County Manager Maurice Moloney said, after a reconvened budget meeting yesterday, that he will study a number of recommendations made by public representatives and make a decision before the end of the month.
However, he was not prepared to give a commitment there and then to a motion passed to give all OAPs, regardless of income, a free service.
Cllr John Mulvihill (Lab), had called for the move, stating that Cobh Town Council had borne the cost of that experiment last year and he felt it a worthy one. He received cross-party support from the majority of fellow members.
At present those on State Pensions or Social Welfare are entitled to a waiver of approximately E120 a year which is exactly the collection charge being proposed by the council.
However, they would still have to fork out 46 cents per kilo of waste disposed of.
Mr Moloney said that giving a free service to those in receipt of State Pensions would need to be paid for by other people and this would lead to a rise of at least 2 cents per kilo, or an extra 12 per household this year.
He said this costing was only based on those who had no other income except the State Pension and he was concerned that councillors had overlooked those in receipt of Disability Benefit.
The county manager has the power to levy whatever charges he sees fit, without approval of his 48 councillors. But he promised to look at the recommendations.
Fine Gael, which has a majority on the council, also pushed through a recommendation to abolish the collection charge entirely and instead raise the weight charge to 66 cents per kilo. FG leader in the council, Cllr Peter Kelly, said the charge would be fairer and encourage more recycling.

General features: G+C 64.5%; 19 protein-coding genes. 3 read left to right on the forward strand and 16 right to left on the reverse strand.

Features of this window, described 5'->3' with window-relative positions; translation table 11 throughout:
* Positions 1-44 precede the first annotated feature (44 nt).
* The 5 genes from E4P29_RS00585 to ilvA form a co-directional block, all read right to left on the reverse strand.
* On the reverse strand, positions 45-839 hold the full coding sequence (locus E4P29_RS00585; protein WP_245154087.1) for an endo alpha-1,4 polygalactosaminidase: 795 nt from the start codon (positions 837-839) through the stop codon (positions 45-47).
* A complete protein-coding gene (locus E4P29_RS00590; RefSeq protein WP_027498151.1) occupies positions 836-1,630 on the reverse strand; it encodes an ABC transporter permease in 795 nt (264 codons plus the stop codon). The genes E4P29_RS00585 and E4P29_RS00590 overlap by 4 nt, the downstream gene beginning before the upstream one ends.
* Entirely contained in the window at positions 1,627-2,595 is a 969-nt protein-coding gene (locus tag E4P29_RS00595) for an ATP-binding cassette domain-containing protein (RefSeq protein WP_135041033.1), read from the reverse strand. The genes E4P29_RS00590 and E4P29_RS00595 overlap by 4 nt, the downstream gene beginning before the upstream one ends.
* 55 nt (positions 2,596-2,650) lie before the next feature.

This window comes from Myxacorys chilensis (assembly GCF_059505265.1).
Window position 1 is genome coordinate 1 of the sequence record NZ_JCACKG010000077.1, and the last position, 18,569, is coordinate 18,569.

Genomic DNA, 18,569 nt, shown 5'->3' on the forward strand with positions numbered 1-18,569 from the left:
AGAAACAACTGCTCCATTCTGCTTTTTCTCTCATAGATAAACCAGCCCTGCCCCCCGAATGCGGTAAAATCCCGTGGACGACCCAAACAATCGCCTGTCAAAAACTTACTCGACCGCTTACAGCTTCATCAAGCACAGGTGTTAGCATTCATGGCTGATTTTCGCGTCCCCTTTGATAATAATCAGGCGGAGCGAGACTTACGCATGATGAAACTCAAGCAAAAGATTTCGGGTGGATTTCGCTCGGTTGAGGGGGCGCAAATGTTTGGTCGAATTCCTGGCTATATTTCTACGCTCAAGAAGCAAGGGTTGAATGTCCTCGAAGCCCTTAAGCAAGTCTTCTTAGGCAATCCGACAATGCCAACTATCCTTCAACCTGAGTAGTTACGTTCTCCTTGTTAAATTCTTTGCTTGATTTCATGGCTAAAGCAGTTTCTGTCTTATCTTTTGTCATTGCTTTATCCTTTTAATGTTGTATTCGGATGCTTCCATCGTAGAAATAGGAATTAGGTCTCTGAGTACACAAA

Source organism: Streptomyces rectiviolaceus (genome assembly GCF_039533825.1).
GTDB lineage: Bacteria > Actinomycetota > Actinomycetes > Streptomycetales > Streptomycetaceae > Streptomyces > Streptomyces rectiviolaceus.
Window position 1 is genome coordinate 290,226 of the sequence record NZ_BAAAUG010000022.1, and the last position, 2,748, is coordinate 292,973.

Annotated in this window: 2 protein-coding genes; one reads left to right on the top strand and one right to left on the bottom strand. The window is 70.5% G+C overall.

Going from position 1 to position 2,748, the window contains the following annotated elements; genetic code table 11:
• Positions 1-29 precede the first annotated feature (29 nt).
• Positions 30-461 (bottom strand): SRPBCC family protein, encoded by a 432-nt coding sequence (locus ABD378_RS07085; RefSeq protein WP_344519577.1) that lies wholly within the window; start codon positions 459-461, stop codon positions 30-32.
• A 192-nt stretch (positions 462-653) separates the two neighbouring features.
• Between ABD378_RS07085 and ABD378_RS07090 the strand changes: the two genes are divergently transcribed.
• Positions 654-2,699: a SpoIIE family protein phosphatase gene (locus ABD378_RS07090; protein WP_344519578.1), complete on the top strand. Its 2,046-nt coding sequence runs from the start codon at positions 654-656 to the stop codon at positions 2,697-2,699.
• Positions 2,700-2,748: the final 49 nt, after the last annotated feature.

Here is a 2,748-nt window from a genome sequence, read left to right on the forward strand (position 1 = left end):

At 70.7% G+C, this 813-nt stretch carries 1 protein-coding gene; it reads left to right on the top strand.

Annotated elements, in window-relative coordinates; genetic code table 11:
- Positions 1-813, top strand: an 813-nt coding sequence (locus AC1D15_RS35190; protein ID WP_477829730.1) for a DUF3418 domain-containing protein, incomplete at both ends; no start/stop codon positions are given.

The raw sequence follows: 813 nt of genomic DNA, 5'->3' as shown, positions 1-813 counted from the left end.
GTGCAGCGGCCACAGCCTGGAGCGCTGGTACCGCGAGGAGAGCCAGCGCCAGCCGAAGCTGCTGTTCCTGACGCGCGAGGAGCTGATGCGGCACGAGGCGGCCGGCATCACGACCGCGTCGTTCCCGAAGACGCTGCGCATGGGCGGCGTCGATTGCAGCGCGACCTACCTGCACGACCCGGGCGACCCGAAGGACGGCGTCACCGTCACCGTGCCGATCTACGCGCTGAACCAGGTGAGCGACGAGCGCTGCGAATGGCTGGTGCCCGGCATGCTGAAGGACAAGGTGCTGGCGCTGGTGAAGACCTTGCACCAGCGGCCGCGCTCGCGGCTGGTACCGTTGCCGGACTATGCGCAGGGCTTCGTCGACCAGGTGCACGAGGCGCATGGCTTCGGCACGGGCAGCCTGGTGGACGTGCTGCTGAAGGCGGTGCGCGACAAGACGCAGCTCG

Cllr Alan Coleman, Fianna Fáil's leader in the chamber, described the FG motion as nothing more than an "attempt at headline-grabbing."
He claimed that customers in south Cork would be put at a disadvantage as there simply aren't enough bring sites (recycling centres) available to them. Several councillors criticised the lack of capacity over the Christmas period, which saw a number of sites left strewn with litter.
Mr Moloney said that 34 new bring sites would be set up in south Cork this year and the frequency of collection of paper, cardboard, cans and plastics would be increased.
The south Cork area is the last of three regions in the county to have the pay-by-weight system introduced and has considerably less sites per head of population than west or north Cork.
Fianna Fáil proposed having a different charge for south Cork, but the party was unable to gain support for its recommendation.
"The scheme needs to settle down before we can have just a weight charge. We need to fund the bring sites, Bottlehill (the proposed county landfill) and the MRF (Materials Recovery Centre). The way forward is to decrease the standing charge in the years ahead," Mr Moloney said.